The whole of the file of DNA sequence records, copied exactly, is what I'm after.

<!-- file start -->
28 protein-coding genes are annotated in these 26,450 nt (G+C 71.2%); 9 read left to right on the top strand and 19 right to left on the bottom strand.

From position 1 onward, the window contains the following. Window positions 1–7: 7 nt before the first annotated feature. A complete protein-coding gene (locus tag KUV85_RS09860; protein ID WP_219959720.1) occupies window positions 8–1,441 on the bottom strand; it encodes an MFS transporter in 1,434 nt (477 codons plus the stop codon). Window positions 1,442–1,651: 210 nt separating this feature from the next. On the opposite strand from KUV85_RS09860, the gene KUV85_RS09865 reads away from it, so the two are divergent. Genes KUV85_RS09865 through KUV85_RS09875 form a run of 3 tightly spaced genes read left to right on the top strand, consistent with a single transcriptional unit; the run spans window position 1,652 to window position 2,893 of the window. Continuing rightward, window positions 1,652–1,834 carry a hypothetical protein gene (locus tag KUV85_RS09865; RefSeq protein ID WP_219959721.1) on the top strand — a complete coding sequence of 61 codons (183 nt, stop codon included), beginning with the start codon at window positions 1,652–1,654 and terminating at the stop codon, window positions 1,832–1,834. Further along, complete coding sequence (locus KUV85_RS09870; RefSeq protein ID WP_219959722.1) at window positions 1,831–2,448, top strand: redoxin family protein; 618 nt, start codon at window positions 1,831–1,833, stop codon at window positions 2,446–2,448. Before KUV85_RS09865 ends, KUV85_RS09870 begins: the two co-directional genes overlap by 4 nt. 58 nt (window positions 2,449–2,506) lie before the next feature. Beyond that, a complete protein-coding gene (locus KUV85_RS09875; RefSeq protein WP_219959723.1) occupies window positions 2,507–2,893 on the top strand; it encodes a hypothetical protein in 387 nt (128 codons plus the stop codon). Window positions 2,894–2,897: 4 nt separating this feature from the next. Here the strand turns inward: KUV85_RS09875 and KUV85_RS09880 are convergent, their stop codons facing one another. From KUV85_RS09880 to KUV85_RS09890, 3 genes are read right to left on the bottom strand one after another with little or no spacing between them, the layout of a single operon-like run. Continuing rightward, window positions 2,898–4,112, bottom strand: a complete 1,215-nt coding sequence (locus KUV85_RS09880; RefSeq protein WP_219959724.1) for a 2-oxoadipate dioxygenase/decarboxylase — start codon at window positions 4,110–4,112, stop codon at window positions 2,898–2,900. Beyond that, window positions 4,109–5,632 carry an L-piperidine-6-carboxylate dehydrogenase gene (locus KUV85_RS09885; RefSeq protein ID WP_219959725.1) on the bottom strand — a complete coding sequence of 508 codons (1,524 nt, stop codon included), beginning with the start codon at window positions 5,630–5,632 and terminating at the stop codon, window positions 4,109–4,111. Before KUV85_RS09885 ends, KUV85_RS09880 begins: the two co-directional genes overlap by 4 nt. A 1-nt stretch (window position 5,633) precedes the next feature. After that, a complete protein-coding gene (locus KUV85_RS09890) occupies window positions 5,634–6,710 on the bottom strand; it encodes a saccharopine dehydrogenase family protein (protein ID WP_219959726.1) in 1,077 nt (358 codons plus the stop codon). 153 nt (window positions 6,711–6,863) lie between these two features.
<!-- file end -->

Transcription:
28 protein-coding genes are annotated in these 26,450 nt (G+C 71.2%); 9 read left to right on the top strand and 19 right to left on the bottom strand.

From position 1 onward, the window contains the following. Window positions 1–7: 7 nt before the first annotated feature. A complete protein-coding gene (locus tag KUV85_RS09860; protein ID WP_219959720.1) occupies window positions 8–1,441 on the bottom strand; it encodes an MFS transporter in 1,434 nt (477 codons plus the stop codon). Window positions 1,442–1,651: 210 nt separating this feature from the next. On the opposite strand from KUV85_RS09860, the gene KUV85_RS09865 reads away from it, so the two are divergent. Genes KUV85_RS09865 through KUV85_RS09875 form a run of 3 tightly spaced genes read left to right on the top strand, consistent with a single transcriptional unit; the run spans window position 1,652 to window position 2,893 of the window. Continuing rightward, window positions 1,652–1,834 carry a hypothetical protein gene (locus tag KUV85_RS09865; RefSeq protein ID WP_219959721.1) on the top strand — a complete coding sequence of 61 codons (183 nt, stop codon included), beginning with the start codon at window positions 1,652–1,654 and terminating at the stop codon, window positions 1,832–1,834. Further along, complete coding sequence (locus KUV85_RS09870; RefSeq protein ID WP_219959722.1) at window positions 1,831–2,448, top strand: redoxin family protein; 618 nt, start codon at window positions 1,831–1,833, stop codon at window positions 2,446–2,448. Before KUV85_RS09865 ends, KUV85_RS09870 begins: the two co-directional genes overlap by 4 nt. 58 nt (window positions 2,449–2,506) lie before the next feature. Beyond that, a complete protein-coding gene (locus KUV85_RS09875; RefSeq protein WP_219959723.1) occupies window positions 2,507–2,893 on the top strand; it encodes a hypothetical protein in 387 nt (128 codons plus the stop codon). Window positions 2,894–2,897: 4 nt separating this feature from the next. Here the strand turns inward: KUV85_RS09875 and KUV85_RS09880 are convergent, their stop codons facing one another. From KUV85_RS09880 to KUV85_RS09890, 3 genes are read right to left on the bottom strand one after another with little or no spacing between them, the layout of a single operon-like run. Continuing rightward, window positions 2,898–4,112, bottom strand: a complete 1,215-nt coding sequence (locus KUV85_RS09880; RefSeq protein WP_219959724.1) for a 2-oxoadipate dioxygenase/decarboxylase — start codon at window positions 4,110–4,112, stop codon at window positions 2,898–2,900. Beyond that, window positions 4,109–5,632 carry an L-piperidine-6-carboxylate dehydrogenase gene (locus KUV85_RS09885; RefSeq protein ID WP_219959725.1) on the bottom strand — a complete coding sequence of 508 codons (1,524 nt, stop codon included), beginning with the start codon at window positions 5,630–5,632 and terminating at the stop codon, window positions 4,109–4,111. Before KUV85_RS09885 ends, KUV85_RS09880 begins: the two co-directional genes overlap by 4 nt. A 1-nt stretch (window position 5,633) precedes the next feature. After that, a complete protein-coding gene (locus KUV85_RS09890) occupies window positions 5,634–6,710 on the bottom strand; it encodes a saccharopine dehydrogenase family protein (protein ID WP_219959726.1) in 1,077 nt (358 codons plus the stop codon). 153 nt (window positions 6,711–6,863) lie between these two features.